By Abbe Walter
Ben will be 2 in two weeks. He is walking around the house with a book that sings the nursery rhyme “Rock-a-bye baby” when you open it. A different line sung for each page turned. He never keeps it open past the first page. Open, shut, open shut, open, shut. Rock-a-bye-baby! Rock-a-bye-baby! Rock-a-bye-baby! My 3-month-old Jake is napping in his crib and the August sun is pouring in thick like butter through the living room windows. At 9:00 a.m. sharp the phone rings. My stomach drops. My husband Brian looks at me from the next room. I take a deep breath and say hello, meeting Brian’s eyes. Brian immediately picks up the other extension in time to hear Dr. Khan ask me if someone is there with me, and me saying yes. “OK, good,” Dr. Khan says. “I’m so sorry but the blood tests we did yesterday, well, it looks like Ben has cancer, most likely leukemia.“
Brian drops the phone and collapses against the living room wall onto the floor crying, instantly, gasping for breath. I can hear him in stereo, through the phone and through the house. Dr. Khan says I can hear you are not alone, that is good. (Brian later tells me his first thought was that Ben was going to die. For some reason, death did not enter my mind at that moment though it certainly haunted me so many times in the years that followed.) I have no thoughts or feelings and I do not shed a tear. I am aware that I am not crying, but I don’t know why, and I quickly think that I should be crying. But I am not. I am numb, floating above myself, watching from somewhere else, hearing Dr. Khan speak, not understanding, not absorbing. Yet I realize that I am asking questions about how to proceed. Where do we go? What do we do?
I am staring at Ben, who is walking around with his book. Rock-a-bye baby! Rock-a-bye-baby! Rock-a-bye-baby!
One of us calls our parents, I don’t recall whom. Brian’s parents will come to our house to watch Jake and my dad will meet us at the hospital. Brian’s parents arrive; everyone is hugging each other except for me. They are hugging me. I am not hugging. They are all crying. I am not crying. I am staring at Ben. I am imploding.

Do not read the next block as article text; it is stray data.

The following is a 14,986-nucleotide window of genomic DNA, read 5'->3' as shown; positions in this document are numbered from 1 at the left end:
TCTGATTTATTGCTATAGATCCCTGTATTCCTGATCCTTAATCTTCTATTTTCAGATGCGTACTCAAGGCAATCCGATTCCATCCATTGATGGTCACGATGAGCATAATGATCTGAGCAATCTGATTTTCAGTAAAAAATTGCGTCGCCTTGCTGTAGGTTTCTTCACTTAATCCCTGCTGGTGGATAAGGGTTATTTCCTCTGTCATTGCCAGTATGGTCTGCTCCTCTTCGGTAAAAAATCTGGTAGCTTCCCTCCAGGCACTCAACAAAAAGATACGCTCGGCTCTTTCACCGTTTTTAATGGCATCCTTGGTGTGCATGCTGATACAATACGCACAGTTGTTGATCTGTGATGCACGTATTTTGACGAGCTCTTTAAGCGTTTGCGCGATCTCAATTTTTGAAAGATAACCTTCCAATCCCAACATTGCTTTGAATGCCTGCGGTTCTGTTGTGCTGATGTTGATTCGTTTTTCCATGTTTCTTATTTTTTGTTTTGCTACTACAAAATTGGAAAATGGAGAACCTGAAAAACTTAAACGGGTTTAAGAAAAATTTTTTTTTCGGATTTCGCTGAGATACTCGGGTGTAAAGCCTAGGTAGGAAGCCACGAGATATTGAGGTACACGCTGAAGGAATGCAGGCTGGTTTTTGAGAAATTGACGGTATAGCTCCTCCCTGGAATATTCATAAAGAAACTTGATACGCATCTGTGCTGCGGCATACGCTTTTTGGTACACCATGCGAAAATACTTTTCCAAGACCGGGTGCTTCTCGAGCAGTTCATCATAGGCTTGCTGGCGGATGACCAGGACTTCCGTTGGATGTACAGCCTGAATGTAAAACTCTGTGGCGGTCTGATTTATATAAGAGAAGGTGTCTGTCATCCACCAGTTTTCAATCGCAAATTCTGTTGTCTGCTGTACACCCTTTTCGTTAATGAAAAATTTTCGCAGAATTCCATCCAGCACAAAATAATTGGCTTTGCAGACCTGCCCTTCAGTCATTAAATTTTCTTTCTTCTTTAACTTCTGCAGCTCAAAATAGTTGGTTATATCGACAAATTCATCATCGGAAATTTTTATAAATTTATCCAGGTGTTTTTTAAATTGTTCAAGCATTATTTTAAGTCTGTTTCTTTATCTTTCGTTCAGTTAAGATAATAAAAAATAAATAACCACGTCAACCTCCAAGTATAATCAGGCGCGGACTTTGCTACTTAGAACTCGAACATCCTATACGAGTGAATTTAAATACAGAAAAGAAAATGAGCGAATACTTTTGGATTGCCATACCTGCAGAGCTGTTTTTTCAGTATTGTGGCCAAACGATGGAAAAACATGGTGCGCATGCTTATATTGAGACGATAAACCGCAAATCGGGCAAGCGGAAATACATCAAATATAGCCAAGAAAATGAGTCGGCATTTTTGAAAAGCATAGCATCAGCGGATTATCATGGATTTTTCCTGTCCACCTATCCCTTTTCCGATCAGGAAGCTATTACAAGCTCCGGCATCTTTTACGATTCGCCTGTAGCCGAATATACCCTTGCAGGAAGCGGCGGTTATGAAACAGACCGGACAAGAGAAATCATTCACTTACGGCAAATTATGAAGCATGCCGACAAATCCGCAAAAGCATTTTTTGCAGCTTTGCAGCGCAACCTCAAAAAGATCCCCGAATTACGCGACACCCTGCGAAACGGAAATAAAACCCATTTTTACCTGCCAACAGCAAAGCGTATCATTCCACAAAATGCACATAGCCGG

By 10:30 a.m. Ben is admitted to New York University Medical Center. Ben needs to have an IV put in. I don’t understand why he needs an IV and I’m afraid it will hurt him. They take us into a small room. No windows. Ben is sitting on my lap and I am holding him and kissing the top of his head. Brian is standing next to us, his hand on my shoulder, a hand on Ben. A doctor attempts to access a vein. Ben screams. Tears spring from Ben’s eyes, from my eyes. The doctor shakes her head and says, it didn’t work, let’s try again. She tries again, shakes her head again and says shoot. I ask what’s wrong. She explains how his veins are so tiny and so fragile. The veins often collapse. It can be tricky, she says. I ask if there’s anyone else who can try.
At 11:30 a.m. there have been so many pokes and so many collapses, so much screaming and so much crying, that I am certain Ben, Brian and I have all been permanently punctured. Now there is a small army of doctors and nurses in the small room and I am incredibly hot. Sweating. By now, the room is totally dark except for Ben’s beautiful little arm, glowing translucent red with tiny blue veins, magically illuminated by a special light they brought in, and the fluorescent glow of the fish tank against the wall, meant to be calming, soothing, relaxing, distracting.